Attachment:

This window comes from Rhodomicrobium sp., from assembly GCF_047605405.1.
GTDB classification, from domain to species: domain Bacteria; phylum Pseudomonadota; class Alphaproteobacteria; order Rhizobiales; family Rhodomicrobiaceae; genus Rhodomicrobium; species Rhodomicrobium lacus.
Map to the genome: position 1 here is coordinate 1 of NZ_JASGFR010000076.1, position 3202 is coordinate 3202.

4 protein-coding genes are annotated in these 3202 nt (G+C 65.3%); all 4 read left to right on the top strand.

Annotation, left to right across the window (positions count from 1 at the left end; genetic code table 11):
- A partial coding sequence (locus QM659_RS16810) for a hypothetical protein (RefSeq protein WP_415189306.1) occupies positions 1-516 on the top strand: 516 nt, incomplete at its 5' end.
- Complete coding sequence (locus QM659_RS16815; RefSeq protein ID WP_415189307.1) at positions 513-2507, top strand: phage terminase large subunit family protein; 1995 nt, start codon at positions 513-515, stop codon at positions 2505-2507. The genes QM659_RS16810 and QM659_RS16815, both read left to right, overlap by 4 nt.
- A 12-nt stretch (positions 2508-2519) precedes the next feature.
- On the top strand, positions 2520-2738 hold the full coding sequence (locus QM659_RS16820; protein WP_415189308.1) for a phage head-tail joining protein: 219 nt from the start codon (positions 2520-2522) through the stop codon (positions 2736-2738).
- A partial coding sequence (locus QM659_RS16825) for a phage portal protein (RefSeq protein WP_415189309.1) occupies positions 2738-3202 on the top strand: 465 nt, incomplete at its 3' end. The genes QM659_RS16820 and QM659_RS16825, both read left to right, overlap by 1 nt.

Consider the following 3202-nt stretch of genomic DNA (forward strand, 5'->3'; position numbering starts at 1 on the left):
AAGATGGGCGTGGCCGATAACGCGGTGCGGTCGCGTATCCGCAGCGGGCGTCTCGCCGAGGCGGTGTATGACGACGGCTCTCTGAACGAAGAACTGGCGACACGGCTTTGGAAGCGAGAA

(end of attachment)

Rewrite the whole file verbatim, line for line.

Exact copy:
This window comes from Rhodomicrobium sp., from assembly GCF_047605405.1.
GTDB classification, from domain to species: domain Bacteria; phylum Pseudomonadota; class Alphaproteobacteria; order Rhizobiales; family Rhodomicrobiaceae; genus Rhodomicrobium; species Rhodomicrobium lacus.
Map to the genome: position 1 here is coordinate 1 of NZ_JASGFR010000076.1, position 3202 is coordinate 3202.

4 protein-coding genes are annotated in these 3202 nt (G+C 65.3%); all 4 read left to right on the top strand.

Annotation, left to right across the window (positions count from 1 at the left end; genetic code table 11):
- A partial coding sequence (locus QM659_RS16810) for a hypothetical protein (RefSeq protein WP_415189306.1) occupies positions 1-516 on the top strand: 516 nt, incomplete at its 5' end.
- Complete coding sequence (locus QM659_RS16815; RefSeq protein ID WP_415189307.1) at positions 513-2507, top strand: phage terminase large subunit family protein; 1995 nt, start codon at positions 513-515, stop codon at positions 2505-2507. The genes QM659_RS16810 and QM659_RS16815, both read left to right, overlap by 4 nt.
- A 12-nt stretch (positions 2508-2519) precedes the next feature.
- On the top strand, positions 2520-2738 hold the full coding sequence (locus QM659_RS16820; protein WP_415189308.1) for a phage head-tail joining protein: 219 nt from the start codon (positions 2520-2522) through the stop codon (positions 2736-2738).
- A partial coding sequence (locus QM659_RS16825) for a phage portal protein (RefSeq protein WP_415189309.1) occupies positions 2738-3202 on the top strand: 465 nt, incomplete at its 3' end. The genes QM659_RS16820 and QM659_RS16825, both read left to right, overlap by 1 nt.

Consider the following 3202-nt stretch of genomic DNA (forward strand, 5'->3'; position numbering starts at 1 on the left):
AAGATGGGCGTGGCCGATAACGCGGTGCGGTCGCGTATCCGCAGCGGGCGTCTCGCCGAGGCGGTGTATGACGACGGCTCTCTGAACGAAGAACTGGCGACACGGCTTTGGAAGCGAGAA